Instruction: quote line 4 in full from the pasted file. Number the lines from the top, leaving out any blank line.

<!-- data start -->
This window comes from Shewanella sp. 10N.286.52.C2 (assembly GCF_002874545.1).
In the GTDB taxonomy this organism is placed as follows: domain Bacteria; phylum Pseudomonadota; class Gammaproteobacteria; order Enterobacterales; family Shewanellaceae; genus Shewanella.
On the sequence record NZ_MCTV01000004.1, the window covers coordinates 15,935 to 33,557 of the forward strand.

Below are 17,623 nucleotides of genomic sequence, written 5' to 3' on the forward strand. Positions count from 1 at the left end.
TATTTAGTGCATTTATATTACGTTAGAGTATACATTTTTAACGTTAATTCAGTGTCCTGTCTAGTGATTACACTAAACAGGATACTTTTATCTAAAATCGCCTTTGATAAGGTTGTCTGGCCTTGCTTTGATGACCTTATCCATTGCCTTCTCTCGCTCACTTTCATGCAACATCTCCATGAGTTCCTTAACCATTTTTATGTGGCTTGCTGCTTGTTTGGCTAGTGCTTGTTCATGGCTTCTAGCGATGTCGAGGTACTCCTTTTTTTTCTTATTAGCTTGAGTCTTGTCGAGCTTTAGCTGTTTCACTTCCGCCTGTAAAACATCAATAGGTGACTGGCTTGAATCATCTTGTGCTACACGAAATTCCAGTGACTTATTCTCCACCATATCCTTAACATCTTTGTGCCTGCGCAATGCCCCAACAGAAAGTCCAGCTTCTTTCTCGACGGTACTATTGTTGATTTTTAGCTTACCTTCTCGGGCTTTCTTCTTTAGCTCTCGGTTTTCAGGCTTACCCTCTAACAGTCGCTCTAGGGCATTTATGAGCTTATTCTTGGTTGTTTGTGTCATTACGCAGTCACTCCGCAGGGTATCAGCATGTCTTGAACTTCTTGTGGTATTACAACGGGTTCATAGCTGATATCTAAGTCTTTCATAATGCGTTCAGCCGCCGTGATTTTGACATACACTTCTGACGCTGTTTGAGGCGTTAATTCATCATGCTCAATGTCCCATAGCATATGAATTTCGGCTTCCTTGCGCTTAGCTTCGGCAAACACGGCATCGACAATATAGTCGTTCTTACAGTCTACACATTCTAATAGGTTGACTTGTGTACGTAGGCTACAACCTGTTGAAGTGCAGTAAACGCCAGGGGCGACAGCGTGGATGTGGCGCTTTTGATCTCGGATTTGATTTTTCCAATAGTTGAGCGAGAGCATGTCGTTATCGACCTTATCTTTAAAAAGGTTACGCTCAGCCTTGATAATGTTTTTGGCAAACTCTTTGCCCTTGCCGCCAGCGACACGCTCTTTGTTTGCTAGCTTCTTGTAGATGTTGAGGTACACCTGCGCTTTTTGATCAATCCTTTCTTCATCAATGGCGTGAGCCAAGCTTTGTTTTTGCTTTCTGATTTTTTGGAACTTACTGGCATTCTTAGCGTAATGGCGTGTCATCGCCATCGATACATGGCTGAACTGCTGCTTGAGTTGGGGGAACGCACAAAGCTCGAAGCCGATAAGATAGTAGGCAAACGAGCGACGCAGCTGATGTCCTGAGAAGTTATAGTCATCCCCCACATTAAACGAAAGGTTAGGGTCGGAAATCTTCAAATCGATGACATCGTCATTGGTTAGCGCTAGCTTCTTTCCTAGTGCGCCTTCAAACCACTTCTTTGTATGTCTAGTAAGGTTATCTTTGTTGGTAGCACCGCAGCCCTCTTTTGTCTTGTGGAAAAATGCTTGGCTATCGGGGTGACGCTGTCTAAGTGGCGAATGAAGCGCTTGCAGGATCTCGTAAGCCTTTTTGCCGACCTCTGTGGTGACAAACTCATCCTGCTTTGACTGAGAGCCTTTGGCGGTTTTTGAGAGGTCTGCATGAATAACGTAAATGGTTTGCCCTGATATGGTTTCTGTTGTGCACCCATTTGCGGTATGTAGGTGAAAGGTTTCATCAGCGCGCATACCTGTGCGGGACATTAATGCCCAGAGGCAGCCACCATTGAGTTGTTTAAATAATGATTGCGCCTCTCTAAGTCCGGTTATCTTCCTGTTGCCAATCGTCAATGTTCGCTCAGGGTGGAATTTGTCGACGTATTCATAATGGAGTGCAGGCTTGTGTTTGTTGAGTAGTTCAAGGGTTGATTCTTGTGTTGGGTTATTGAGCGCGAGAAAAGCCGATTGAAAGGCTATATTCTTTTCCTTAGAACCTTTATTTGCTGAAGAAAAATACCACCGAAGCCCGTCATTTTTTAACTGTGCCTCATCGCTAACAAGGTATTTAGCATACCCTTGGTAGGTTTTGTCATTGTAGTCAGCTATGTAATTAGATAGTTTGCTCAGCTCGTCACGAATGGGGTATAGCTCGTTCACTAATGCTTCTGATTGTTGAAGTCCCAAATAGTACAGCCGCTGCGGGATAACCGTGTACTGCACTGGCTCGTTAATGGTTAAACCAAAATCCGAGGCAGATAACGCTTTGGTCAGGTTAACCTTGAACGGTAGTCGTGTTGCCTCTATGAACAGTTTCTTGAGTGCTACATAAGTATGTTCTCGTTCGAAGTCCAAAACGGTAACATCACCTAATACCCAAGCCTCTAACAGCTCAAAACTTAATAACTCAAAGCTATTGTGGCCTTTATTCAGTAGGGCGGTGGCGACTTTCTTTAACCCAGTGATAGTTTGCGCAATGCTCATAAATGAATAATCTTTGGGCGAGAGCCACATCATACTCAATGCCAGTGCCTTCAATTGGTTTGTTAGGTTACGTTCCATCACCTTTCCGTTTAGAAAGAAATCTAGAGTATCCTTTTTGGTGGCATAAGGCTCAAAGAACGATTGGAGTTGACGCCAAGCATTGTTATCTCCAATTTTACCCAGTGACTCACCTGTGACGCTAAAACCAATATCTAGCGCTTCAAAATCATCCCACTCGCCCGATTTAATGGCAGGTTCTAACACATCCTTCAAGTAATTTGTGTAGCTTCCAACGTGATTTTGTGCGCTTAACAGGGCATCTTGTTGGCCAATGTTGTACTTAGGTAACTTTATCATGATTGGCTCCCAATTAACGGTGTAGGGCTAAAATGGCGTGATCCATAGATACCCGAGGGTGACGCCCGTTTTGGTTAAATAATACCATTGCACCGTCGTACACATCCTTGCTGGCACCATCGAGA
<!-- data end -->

Below are 17,623 nucleotides of genomic sequence, written 5' to 3' on the forward strand. Positions count from 1 at the left end.